Great technical intrigue surrounds the performance of Ferrari over the last two races. First there is the different level of performance between their struggle in Melbourne and their dominance in Bahrain. Then there are the questions surrounding the unfortunate power unit problem suffered in the late stages of Bahrain that cost Charles Leclerc victory.
The full definitive answer cannot yet be provided as the team naturally chooses not to reveal the precise nature of the issues. “We had reduced combustion from one cylinder,” said Ferrari Team Principal Mattia Binotto of Leclerc’s problem. “But the engine was still able to run and we will certainly be using it on Friday in China.”
With an internal combustion power reduction of around 17% (one cylinder out of six), using the energy recovery would no longer be the most efficient way to run the power unit, as the internal combustion would no longer be producing enough of its own energy to feed the ERS-H as well as deploy through the ERS-K. So the power loss problem would compound – and the fuel consumption would increase.
Leclerc 17% power reduction sees him overtaken by Hamilton
What is certain is that the Scuderia remain at the forefront of technical innovation and that, when on-song, their engine power in Bahrain left their rivals deeply impressed and worried. That depth of innovation is very evident too in how the team have adapted to the 2019 ban on blown axles.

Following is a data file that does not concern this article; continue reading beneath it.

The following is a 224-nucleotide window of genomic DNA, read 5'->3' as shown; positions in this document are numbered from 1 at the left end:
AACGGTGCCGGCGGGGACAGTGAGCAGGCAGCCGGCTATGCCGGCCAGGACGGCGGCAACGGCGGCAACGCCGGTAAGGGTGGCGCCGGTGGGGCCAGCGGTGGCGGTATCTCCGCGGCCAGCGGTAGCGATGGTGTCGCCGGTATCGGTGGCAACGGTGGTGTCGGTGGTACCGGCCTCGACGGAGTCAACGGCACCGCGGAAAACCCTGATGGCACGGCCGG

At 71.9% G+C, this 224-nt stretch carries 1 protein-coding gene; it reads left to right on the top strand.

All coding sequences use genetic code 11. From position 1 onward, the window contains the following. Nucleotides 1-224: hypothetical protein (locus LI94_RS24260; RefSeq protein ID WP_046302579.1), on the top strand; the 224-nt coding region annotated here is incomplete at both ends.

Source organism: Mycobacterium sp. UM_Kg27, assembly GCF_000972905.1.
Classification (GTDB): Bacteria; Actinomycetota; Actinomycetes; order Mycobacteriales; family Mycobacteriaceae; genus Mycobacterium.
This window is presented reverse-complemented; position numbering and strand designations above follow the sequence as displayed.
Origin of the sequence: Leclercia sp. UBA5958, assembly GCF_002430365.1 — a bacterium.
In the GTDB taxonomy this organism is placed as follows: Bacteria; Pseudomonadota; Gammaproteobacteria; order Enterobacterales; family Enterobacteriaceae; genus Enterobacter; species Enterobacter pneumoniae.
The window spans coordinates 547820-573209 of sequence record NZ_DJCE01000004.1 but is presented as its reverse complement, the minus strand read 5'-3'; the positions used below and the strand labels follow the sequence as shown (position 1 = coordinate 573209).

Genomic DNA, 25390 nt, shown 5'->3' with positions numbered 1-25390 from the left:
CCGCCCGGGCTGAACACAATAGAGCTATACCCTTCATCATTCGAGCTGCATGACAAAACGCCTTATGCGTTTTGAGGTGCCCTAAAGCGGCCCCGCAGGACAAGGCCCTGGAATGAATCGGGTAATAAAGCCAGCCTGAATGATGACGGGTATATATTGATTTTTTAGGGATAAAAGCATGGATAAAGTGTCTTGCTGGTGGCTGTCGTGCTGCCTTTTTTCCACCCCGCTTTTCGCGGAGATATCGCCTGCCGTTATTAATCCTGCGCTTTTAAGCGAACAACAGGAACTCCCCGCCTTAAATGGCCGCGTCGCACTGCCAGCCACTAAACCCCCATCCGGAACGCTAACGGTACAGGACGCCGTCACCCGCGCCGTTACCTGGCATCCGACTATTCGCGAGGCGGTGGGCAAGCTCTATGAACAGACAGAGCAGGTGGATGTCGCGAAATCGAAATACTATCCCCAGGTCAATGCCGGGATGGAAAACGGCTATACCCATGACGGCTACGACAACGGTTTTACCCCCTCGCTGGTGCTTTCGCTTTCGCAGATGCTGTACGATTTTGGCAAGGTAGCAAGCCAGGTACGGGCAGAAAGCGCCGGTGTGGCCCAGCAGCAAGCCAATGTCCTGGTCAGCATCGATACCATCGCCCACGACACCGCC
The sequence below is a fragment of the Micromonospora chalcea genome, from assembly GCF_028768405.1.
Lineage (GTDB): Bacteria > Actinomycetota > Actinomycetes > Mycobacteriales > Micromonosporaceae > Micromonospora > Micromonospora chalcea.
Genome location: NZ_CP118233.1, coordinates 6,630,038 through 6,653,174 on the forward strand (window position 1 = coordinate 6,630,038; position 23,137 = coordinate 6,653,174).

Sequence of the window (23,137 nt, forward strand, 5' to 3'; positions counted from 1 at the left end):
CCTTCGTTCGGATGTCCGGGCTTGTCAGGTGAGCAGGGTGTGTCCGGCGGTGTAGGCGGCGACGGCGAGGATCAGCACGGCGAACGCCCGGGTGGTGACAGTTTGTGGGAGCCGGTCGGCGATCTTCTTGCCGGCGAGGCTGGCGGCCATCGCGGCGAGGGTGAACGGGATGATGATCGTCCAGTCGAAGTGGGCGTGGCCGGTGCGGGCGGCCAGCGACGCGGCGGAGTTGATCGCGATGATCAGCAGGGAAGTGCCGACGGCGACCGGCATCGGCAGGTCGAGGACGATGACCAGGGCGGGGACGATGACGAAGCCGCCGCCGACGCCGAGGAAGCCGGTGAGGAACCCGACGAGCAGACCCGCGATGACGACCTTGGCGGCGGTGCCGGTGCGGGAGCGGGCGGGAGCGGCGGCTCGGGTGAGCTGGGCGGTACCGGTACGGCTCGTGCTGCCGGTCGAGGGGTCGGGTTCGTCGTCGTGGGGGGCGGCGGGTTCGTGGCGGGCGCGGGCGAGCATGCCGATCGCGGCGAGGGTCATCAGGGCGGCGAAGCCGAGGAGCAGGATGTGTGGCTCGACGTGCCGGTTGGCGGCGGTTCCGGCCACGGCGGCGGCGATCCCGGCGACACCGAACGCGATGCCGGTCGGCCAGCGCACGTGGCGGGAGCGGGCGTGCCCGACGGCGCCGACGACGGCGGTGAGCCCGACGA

Up until last year, teams would direct air through the brake ducts at high pressure through a hollow central part of the wheel. This high-speed jet of air spilling into the free air from the wheel centre would help enhance the outwash of the airflow coming around the front tyre, helping to keep that flow separate from the flow along the body sides, thereby increasing downforce. This gave a particularly useful gain at slow speeds when the outwash airflow otherwise may not have had enough energy to remain separate.
As part of the governing body’s regulatory efforts at achieving a less disruptive wake for the car behind, the blown axles were banned for this year. But Ferrari have sought to achieve a similar effect in a different way.
The drawing above shows how they have used holes and slats in the carbon fibre brake drum around the front wheel to induce the air to spill out in a similar way. The effect will not be quite as powerful, but the principle of enhancing the outwash around the tyre remains the same.
Above, you can see the comparison between the 2019 wheel, with the airflow generated by the slots in the drum, and the inset shot of last year’s blown axle wheel. It can be seen that the brake caliper has been moved to a different part of the wheel, with a less horizontal location. This is purely to enhance the effect of the airflow generated by the drum slots.
The balance between engine reliability and aerodynamic performance is always a delicate one at high-temperature races. Neither Ferrari nor Mercedes had much in the way of extra bodywork cooling in Melbourne, but the Ferrari innovation of an extra cooling vertical slat behind the cockpit gills was adopted by Mercedes in Bahrain (see the comparison between Melbourne and Bahrain below).
This will have cost some aerodynamic performance in the interests of reliability.
In what looks likely to be another fight for the championship between these two teams, getting that balance between performance and reliability is going to be absolutely crucial. Two races is far too small a sample size to judge if one has it more right than the other.